After delivering a soggy summer and autumn, La Nina will continue to drench swathes of eastern Australia with above-average rainfall throughout winter.
The Bureau of Meteorology also says there will be at least an 80 per cent chance of warmer than average minimum temperatures for June to August for most of the country.
In its winter outlook released on Thursday, the bureau says the La Nina weather pattern is slowly weakening but most of central and eastern Australia can expect higher than average winter rainfall, only months after devastating floods in northern NSW and southeast Queensland.
Two major weather patterns - the La Nina in the Pacific and the negative Indian Ocean Dipole - along with warmer than average waters around northern Australia are behind the wet winter outlook, the bureau says.
However, parts of southwestern Australia and southwestern Tasmania are likely to have below-average rainfall.
The unusually wet conditions for inland parts of NSW, South Australia, Queensland and the Northern Territory are likely to be in the top 20 per cent of wettest winters.
With already saturated catchments in southeastern Australia, the risk of flooding in these regions remains.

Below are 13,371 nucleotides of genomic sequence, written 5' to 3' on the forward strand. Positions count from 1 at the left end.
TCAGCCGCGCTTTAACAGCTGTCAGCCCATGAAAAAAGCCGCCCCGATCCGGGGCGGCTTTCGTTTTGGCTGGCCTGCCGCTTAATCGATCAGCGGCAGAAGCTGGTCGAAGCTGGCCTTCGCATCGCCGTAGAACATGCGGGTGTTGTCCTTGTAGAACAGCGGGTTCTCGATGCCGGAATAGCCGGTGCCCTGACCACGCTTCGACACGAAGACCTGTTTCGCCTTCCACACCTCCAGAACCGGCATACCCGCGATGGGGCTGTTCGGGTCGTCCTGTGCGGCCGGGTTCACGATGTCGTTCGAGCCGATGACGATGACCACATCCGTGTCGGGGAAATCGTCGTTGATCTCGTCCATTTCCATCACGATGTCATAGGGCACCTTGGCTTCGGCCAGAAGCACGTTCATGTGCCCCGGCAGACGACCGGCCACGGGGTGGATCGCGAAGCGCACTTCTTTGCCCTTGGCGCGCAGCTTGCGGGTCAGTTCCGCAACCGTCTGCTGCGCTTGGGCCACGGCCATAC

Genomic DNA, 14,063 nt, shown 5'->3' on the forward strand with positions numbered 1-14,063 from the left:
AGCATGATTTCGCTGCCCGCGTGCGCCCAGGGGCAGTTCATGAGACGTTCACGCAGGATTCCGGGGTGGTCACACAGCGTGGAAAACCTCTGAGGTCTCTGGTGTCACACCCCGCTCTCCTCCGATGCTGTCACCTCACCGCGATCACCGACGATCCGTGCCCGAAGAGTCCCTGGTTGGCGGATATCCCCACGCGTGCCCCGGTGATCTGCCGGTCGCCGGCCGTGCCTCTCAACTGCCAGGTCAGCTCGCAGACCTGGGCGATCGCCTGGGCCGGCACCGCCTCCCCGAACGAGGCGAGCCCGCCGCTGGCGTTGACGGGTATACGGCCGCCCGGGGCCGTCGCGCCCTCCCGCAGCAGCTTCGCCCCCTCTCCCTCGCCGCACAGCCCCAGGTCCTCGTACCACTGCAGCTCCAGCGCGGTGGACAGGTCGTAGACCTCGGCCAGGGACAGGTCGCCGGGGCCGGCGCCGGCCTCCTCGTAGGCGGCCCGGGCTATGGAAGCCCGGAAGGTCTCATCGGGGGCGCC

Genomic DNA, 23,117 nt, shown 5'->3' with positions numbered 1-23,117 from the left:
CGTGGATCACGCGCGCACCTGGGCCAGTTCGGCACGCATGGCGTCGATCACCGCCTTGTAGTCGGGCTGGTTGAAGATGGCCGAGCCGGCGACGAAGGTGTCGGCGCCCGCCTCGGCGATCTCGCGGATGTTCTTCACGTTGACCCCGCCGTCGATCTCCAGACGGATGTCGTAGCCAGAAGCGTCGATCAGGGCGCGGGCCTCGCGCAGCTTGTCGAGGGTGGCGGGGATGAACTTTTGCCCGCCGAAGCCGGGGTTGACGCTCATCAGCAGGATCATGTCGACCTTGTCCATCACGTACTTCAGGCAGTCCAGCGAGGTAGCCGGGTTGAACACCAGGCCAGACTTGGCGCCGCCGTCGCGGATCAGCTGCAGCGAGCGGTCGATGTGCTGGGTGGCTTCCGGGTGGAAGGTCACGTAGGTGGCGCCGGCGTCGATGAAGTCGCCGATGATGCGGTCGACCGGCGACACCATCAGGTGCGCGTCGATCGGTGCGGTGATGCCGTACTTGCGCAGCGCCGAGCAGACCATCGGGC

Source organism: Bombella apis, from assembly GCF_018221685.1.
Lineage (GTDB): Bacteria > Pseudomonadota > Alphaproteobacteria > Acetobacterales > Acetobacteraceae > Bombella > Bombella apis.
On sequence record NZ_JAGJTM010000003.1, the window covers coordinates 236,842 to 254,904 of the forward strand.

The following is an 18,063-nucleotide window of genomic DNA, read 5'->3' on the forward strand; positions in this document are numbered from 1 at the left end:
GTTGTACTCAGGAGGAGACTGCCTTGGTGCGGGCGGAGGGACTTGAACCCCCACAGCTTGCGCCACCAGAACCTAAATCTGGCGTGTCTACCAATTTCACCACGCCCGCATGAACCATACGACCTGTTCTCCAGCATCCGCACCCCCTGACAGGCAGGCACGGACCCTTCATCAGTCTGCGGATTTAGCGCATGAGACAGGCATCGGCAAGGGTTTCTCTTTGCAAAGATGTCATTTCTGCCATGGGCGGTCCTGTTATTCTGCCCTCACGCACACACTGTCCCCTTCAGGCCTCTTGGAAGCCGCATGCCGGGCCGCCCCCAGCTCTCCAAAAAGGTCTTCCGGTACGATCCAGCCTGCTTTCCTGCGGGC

The bureau links Australia's wild temperature and rainfall variability to global warming caused by human activities.
Australia's climate has warmed by nearly 1.5C in the past century.
Southern Australia has seen a reduction of 10 per cent to 20 per cent in cool season (April-October) rainfall in recent decades.
There has also been a trend towards a greater proportion of rain from high-intensity, short-duration events, especially across northern Australia.
That heavy intensity will inevitably lead into flooding, as it did in Lismore earlier this year when the Wilsons River reached a record 14.3 metres.
Australian Associated Press
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